I never thought this could happen to me. I was a non-believer, an agnostic at best. I've always eschewed them, some of my best friends are Luddites, it took me years to throw out my leather-bound BBC Filofax, remember those? (But to be honest this was at least in part because I HAD a leather-bound BBC Filofax, from when I worked there millions of years ago).
But now I have ripped it from its packet at last, from where it was languishing, rejected and unloved since Christmas when I rashly bought it as a present for Husband and it backfired spectacularly: "But you know I hate them, Elizabeth." I have appropriated it as my own, worked out how to use it, bought a book to read on it, read that book, and now I am completely in love with the Kindle. Sorry, the eReader (no branding here).
I know what I said. I know I said they are witchcraft. I know I said I like proper books: the feel of them, the smell of them, the swank of them. But you can't take proper books on holiday with you, can you? Not lots of them. You can't take a The Rough Guide to Herculaneum and Pompeii with you on the train from Sorrento alongside the novel you are currently reading and not have the combined weight of them in your handbag break your arm off as you walk around the best preserved Roman amphitheatre in Europe.
And there numerous other benefits I hadn't even thought of. I can turn up the font size so I don't need my reading glasses. I can continue reading my book even when the Captain says, "Crew, dim cabin lights for take-off". I can instantly look up words I don't know the meaning of, like ithyphallic, (a prize to the lucky reader who can guess from this clue which book I am currently reading) and incidentally this is all very good news with regards to the book group of which I am currently a member, since recently I had been struggling to keep up with the reading.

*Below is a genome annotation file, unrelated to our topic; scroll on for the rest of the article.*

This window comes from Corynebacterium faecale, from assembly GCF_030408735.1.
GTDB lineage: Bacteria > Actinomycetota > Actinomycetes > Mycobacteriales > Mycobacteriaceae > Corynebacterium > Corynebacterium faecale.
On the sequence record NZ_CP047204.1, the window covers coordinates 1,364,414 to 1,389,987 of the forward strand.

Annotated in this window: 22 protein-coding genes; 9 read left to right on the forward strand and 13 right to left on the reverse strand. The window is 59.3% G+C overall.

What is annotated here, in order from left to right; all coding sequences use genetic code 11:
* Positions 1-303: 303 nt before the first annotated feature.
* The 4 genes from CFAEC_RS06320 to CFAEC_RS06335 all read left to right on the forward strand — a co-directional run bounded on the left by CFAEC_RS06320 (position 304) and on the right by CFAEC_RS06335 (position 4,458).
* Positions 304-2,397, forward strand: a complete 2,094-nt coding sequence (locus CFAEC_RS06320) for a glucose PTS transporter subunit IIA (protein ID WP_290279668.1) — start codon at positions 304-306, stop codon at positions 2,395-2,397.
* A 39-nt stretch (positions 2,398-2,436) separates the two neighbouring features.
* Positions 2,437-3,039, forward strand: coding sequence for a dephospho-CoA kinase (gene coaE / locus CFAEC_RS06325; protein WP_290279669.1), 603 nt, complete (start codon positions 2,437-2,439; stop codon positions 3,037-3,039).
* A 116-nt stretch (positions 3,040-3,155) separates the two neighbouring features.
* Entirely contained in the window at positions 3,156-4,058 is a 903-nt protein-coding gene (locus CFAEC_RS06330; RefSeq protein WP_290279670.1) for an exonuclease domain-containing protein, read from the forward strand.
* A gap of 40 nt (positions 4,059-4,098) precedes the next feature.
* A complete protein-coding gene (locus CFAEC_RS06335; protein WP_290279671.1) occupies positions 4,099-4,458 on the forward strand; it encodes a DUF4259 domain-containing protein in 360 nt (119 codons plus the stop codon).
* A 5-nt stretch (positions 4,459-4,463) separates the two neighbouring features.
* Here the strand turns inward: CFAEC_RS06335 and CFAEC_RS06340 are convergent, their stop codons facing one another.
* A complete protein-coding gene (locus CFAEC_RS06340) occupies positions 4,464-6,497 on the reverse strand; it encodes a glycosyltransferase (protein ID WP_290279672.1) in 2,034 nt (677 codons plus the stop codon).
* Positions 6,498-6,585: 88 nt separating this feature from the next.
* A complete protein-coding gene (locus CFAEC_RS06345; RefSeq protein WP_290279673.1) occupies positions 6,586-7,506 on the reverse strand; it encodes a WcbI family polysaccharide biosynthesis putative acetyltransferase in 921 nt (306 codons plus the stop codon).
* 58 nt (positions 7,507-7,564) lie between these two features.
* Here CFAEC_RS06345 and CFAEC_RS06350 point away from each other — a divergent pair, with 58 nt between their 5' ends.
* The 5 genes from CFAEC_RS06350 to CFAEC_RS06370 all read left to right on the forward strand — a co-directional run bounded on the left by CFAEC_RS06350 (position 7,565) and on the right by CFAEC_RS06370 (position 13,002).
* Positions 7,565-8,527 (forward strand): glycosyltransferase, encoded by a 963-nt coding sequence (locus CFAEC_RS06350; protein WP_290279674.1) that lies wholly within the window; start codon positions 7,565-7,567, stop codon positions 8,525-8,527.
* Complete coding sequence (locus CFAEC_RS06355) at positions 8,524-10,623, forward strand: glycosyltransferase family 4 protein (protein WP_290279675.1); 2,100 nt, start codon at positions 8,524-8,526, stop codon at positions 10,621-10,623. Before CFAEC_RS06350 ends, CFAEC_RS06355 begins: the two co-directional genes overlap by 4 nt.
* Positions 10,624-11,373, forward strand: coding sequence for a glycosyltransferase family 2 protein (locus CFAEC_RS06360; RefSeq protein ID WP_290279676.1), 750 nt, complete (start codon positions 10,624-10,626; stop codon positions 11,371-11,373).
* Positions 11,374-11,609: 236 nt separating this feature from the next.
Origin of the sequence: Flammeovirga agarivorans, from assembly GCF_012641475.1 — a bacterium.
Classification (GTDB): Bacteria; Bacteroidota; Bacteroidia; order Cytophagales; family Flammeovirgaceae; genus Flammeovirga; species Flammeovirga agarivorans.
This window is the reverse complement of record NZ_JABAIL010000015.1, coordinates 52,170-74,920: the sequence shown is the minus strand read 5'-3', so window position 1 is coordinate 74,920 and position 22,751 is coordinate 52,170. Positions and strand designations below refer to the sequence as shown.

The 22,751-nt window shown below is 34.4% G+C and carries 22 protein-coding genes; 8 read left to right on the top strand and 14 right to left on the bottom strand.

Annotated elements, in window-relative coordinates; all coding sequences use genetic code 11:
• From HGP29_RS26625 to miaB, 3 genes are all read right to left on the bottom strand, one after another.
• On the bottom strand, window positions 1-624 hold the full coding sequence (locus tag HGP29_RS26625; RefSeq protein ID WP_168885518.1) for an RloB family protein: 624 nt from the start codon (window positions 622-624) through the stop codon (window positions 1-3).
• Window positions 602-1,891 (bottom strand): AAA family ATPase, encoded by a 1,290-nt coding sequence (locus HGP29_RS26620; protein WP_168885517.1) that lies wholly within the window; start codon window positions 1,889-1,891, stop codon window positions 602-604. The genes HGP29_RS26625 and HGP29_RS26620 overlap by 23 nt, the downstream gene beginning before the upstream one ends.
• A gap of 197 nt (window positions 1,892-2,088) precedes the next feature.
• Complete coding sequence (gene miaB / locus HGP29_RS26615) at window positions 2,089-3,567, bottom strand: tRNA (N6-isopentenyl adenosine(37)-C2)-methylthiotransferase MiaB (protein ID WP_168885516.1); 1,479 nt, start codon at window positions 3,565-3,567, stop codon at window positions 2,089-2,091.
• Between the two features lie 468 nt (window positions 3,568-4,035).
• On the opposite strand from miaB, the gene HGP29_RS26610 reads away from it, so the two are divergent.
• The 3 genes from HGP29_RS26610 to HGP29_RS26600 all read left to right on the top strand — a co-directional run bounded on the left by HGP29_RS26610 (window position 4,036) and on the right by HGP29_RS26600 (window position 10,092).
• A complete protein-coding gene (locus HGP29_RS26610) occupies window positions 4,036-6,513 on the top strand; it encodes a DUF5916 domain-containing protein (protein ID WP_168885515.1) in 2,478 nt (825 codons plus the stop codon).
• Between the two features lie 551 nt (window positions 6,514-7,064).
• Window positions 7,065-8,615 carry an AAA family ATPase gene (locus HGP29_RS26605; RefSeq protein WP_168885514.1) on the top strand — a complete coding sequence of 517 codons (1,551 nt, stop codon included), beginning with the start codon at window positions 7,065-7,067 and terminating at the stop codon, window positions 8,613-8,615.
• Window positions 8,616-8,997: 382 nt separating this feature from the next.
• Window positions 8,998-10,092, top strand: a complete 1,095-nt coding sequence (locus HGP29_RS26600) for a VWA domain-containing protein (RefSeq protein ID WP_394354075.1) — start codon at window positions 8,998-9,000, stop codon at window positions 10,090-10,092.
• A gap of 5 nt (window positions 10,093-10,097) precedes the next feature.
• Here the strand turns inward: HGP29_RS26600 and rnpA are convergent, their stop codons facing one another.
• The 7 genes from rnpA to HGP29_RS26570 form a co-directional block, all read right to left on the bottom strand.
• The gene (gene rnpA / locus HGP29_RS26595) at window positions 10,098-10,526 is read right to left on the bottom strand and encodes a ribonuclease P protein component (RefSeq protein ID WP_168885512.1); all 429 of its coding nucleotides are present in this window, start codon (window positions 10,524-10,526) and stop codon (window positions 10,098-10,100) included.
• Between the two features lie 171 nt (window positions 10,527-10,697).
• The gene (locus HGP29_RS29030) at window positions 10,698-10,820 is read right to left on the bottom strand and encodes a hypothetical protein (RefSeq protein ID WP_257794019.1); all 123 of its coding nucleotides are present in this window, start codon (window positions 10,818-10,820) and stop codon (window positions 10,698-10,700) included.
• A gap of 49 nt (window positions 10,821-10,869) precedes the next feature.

This is in part because I had gone off reading books completely in favour of writing books and reading newspapers, which was in turn in no small part because reading books had become such a chore. And this, I now realise, was because of two critical factors: font size and availability. Sort out the font size, make the words HUGE, and it's a lot easier to read them even in the trickiest of conditions. Have the book with you at all times in your bag because it weighs next to nothing and suddenly you can read it in places you wouldn't ordinarily have done so, like planes, trains and automobiles… or even downstairs.
I just read a book with a lot of fight scenes in it (this is not my usual choice of reading you understand, I was reading my brother's novel) and although I am sure lots of people LOVE books with fight scenes, they are not usually my cup of tea and with the Kindle I found I was able to read these bits quickly, the pages skimming by in a whirr of electronic characters at a speed my eyes and page-turning skills alone could not have managed.
So now I have high hopes. I'm reading everything much faster. I really might be able to get that mountain of books on my bedside table despatched before next Christmas. I might even be able to get my book group book read in time for the next get-together, and even perhaps that novel a kind friend dropped through my letterbox some weeks back with a sweet note, which read: "the whole time I was reading this I was thinking of you. I hope you enjoy it as much as I did." (How lovely!)
The Kindle has opened my eyes to new possibilities. I honestly can't see a single thing wrong with it, except perhaps that I can't lend out books to friends anymore, but I never liked lending out books to friends anyway.
Now, where on earth has that charger gone?